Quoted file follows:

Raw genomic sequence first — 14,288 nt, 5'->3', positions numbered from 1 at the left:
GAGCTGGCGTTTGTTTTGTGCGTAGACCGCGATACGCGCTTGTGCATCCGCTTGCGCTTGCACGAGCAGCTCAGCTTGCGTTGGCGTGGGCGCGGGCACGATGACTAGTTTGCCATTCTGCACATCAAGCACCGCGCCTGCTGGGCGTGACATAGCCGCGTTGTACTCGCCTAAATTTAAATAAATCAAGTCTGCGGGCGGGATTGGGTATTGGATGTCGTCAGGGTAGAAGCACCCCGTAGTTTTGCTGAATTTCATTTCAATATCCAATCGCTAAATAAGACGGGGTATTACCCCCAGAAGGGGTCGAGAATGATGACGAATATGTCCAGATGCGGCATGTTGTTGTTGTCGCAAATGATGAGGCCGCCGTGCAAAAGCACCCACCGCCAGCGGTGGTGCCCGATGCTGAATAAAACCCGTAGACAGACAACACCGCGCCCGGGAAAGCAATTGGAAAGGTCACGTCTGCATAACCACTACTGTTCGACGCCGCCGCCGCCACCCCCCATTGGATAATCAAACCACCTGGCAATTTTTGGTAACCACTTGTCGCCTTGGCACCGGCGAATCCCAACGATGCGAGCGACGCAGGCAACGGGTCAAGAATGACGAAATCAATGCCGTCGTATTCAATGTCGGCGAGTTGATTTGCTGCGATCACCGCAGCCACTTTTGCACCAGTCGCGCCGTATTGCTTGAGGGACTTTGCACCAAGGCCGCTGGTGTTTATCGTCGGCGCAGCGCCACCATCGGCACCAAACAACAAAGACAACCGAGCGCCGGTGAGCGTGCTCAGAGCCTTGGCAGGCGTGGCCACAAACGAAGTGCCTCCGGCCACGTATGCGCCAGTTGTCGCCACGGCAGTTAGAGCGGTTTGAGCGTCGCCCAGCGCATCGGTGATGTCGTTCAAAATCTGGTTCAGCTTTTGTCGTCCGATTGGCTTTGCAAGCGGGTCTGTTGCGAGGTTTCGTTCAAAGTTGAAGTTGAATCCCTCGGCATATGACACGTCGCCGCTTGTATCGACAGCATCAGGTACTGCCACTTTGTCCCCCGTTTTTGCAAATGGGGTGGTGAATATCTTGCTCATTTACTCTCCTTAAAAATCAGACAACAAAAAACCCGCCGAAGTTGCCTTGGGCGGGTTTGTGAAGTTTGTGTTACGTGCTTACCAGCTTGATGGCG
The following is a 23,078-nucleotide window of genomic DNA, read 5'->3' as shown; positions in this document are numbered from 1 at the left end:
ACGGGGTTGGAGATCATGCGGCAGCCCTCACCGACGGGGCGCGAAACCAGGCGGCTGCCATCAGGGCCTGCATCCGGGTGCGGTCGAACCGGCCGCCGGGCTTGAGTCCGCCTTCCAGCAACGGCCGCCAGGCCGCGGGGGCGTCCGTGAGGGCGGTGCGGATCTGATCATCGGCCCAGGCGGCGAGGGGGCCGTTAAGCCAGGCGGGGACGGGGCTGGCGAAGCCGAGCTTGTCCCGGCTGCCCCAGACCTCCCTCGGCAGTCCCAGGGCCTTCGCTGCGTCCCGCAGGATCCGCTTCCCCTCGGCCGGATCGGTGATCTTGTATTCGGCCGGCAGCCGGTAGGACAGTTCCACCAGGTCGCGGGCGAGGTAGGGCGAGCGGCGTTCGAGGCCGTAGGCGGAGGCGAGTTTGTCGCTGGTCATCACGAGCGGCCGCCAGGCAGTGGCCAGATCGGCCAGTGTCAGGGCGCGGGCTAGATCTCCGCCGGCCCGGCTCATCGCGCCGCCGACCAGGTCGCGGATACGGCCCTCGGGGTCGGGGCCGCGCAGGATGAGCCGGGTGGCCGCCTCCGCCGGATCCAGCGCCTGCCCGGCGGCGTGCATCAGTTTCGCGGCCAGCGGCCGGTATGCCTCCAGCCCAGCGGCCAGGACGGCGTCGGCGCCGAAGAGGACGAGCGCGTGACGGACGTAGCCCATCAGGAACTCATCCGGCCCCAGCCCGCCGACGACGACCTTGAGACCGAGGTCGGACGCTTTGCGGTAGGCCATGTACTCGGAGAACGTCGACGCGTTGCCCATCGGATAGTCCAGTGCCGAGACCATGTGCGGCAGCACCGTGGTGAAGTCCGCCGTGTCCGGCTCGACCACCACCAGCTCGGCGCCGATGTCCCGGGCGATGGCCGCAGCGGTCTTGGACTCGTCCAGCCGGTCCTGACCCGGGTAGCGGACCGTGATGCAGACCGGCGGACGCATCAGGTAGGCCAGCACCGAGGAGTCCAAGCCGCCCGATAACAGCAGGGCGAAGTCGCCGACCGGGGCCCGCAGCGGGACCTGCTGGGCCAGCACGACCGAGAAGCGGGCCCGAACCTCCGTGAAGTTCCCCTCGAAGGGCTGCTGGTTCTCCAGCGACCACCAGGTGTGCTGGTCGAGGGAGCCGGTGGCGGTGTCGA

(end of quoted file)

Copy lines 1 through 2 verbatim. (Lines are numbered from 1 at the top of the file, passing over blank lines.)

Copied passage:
Raw genomic sequence first — 14,288 nt, 5'->3', positions numbered from 1 at the left:
GAGCTGGCGTTTGTTTTGTGCGTAGACCGCGATACGCGCTTGTGCATCCGCTTGCGCTTGCACGAGCAGCTCAGCTTGCGTTGGCGTGGGCGCGGGCACGATGACTAGTTTGCCATTCTGCACATCAAGCACCGCGCCTGCTGGGCGTGACATAGCCGCGTTGTACTCGCCTAAATTTAAATAAATCAAGTCTGCGGGCGGGATTGGGTATTGGATGTCGTCAGGGTAGAAGCACCCCGTAGTTTTGCTGAATTTCATTTCAATATCCAATCGCTAAATAAGACGGGGTATTACCCCCAGAAGGGGTCGAGAATGATGACGAATATGTCCAGATGCGGCATGTTGTTGTTGTCGCAAATGATGAGGCCGCCGTGCAAAAGCACCCACCGCCAGCGGTGGTGCCCGATGCTGAATAAAACCCGTAGACAGACAACACCGCGCCCGGGAAAGCAATTGGAAAGGTCACGTCTGCATAACCACTACTGTTCGACGCCGCCGCCGCCACCCCCCATTGGATAATCAAACCACCTGGCAATTTTTGGTAACCACTTGTCGCCTTGGCACCGGCGAATCCCAACGATGCGAGCGACGCAGGCAACGGGTCAAGAATGACGAAATCAATGCCGTCGTATTCAATGTCGGCGAGTTGATTTGCTGCGATCACCGCAGCCACTTTTGCACCAGTCGCGCCGTATTGCTTGAGGGACTTTGCACCAAGGCCGCTGGTGTTTATCGTCGGCGCAGCGCCACCATCGGCACCAAACAACAAAGACAACCGAGCGCCGGTGAGCGTGCTCAGAGCCTTGGCAGGCGTGGCCACAAACGAAGTGCCTCCGGCCACGTATGCGCCAGTTGTCGCCACGGCAGTTAGAGCGGTTTGAGCGTCGCCCAGCGCATCGGTGATGTCGTTCAAAATCTGGTTCAGCTTTTGTCGTCCGATTGGCTTTGCAAGCGGGTCTGTTGCGAGGTTTCGTTCAAAGTTGAAGTTGAATCCCTCGGCATATGACACGTCGCCGCTTGTATCGACAGCATCAGGTACTGCCACTTTGTCCCCCGTTTTTGCAAATGGGGTGGTGAATATCTTGCTCATTTACTCTCCTTAAAAATCAGACAACAAAAAACCCGCCGAAGTTGCCTTGGGCGGGTTTGTGAAGTTTGTGTTACGTGCTTACCAGCTTGATGGCG